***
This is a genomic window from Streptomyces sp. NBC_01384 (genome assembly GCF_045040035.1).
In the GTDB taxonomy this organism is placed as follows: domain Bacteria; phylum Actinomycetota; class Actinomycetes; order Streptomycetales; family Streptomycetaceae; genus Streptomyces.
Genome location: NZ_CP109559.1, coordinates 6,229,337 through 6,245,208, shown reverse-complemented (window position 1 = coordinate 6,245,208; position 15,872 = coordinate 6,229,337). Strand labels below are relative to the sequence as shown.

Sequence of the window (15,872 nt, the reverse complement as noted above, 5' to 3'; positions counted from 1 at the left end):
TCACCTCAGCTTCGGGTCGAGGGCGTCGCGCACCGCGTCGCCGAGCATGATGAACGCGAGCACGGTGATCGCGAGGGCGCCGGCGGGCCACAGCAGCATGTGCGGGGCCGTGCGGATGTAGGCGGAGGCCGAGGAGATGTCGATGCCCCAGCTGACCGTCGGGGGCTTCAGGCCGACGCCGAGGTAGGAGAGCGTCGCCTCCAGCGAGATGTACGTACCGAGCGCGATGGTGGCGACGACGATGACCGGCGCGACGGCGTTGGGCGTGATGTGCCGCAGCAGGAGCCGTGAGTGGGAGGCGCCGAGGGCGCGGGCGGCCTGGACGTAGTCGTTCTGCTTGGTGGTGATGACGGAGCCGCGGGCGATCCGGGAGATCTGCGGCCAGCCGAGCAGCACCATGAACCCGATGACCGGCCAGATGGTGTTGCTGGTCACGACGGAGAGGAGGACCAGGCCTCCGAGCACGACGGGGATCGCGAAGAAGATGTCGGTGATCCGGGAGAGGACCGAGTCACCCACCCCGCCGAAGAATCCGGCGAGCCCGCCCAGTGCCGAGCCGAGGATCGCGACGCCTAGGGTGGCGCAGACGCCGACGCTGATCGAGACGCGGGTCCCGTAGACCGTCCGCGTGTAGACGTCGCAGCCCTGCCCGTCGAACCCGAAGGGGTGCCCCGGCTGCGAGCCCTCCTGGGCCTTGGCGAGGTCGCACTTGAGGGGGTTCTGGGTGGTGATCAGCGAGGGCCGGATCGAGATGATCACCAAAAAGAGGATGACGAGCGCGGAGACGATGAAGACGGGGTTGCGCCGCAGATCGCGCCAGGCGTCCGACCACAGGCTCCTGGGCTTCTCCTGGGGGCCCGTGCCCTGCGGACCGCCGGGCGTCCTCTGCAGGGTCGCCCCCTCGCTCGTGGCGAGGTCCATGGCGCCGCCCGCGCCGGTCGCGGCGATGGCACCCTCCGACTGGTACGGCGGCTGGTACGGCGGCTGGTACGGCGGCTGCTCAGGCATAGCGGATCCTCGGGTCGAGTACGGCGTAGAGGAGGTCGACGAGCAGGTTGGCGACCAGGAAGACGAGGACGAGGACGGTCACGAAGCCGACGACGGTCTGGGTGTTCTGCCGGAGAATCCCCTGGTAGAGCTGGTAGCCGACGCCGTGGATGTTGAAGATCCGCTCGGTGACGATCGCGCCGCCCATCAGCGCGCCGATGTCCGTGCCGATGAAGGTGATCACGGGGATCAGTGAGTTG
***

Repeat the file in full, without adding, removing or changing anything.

This is a genomic window from Streptomyces sp. NBC_01384 (genome assembly GCF_045040035.1).
In the GTDB taxonomy this organism is placed as follows: domain Bacteria; phylum Actinomycetota; class Actinomycetes; order Streptomycetales; family Streptomycetaceae; genus Streptomyces.
Genome location: NZ_CP109559.1, coordinates 6,229,337 through 6,245,208, shown reverse-complemented (window position 1 = coordinate 6,245,208; position 15,872 = coordinate 6,229,337). Strand labels below are relative to the sequence as shown.

Sequence of the window (15,872 nt, the reverse complement as noted above, 5' to 3'; positions counted from 1 at the left end):
TCACCTCAGCTTCGGGTCGAGGGCGTCGCGCACCGCGTCGCCGAGCATGATGAACGCGAGCACGGTGATCGCGAGGGCGCCGGCGGGCCACAGCAGCATGTGCGGGGCCGTGCGGATGTAGGCGGAGGCCGAGGAGATGTCGATGCCCCAGCTGACCGTCGGGGGCTTCAGGCCGACGCCGAGGTAGGAGAGCGTCGCCTCCAGCGAGATGTACGTACCGAGCGCGATGGTGGCGACGACGATGACCGGCGCGACGGCGTTGGGCGTGATGTGCCGCAGCAGGAGCCGTGAGTGGGAGGCGCCGAGGGCGCGGGCGGCCTGGACGTAGTCGTTCTGCTTGGTGGTGATGACGGAGCCGCGGGCGATCCGGGAGATCTGCGGCCAGCCGAGCAGCACCATGAACCCGATGACCGGCCAGATGGTGTTGCTGGTCACGACGGAGAGGAGGACCAGGCCTCCGAGCACGACGGGGATCGCGAAGAAGATGTCGGTGATCCGGGAGAGGACCGAGTCACCCACCCCGCCGAAGAATCCGGCGAGCCCGCCCAGTGCCGAGCCGAGGATCGCGACGCCTAGGGTGGCGCAGACGCCGACGCTGATCGAGACGCGGGTCCCGTAGACCGTCCGCGTGTAGACGTCGCAGCCCTGCCCGTCGAACCCGAAGGGGTGCCCCGGCTGCGAGCCCTCCTGGGCCTTGGCGAGGTCGCACTTGAGGGGGTTCTGGGTGGTGATCAGCGAGGGCCGGATCGAGATGATCACCAAAAAGAGGATGACGAGCGCGGAGACGATGAAGACGGGGTTGCGCCGCAGATCGCGCCAGGCGTCCGACCACAGGCTCCTGGGCTTCTCCTGGGGGCCCGTGCCCTGCGGACCGCCGGGCGTCCTCTGCAGGGTCGCCCCCTCGCTCGTGGCGAGGTCCATGGCGCCGCCCGCGCCGGTCGCGGCGATGGCACCCTCCGACTGGTACGGCGGCTGGTACGGCGGCTGGTACGGCGGCTGCTCAGGCATAGCGGATCCTCGGGTCGAGTACGGCGTAGAGGAGGTCGACGAGCAGGTTGGCGACCAGGAAGACGAGGACGAGGACGGTCACGAAGCCGACGACGGTCTGGGTGTTCTGCCGGAGAATCCCCTGGTAGAGCTGGTAGCCGACGCCGTGGATGTTGAAGATCCGCTCGGTGACGATCGCGCCGCCCATCAGCGCGCCGATGTCCGTGCCGATGAAGGTGATCACGGGGATCAGTGAGTTG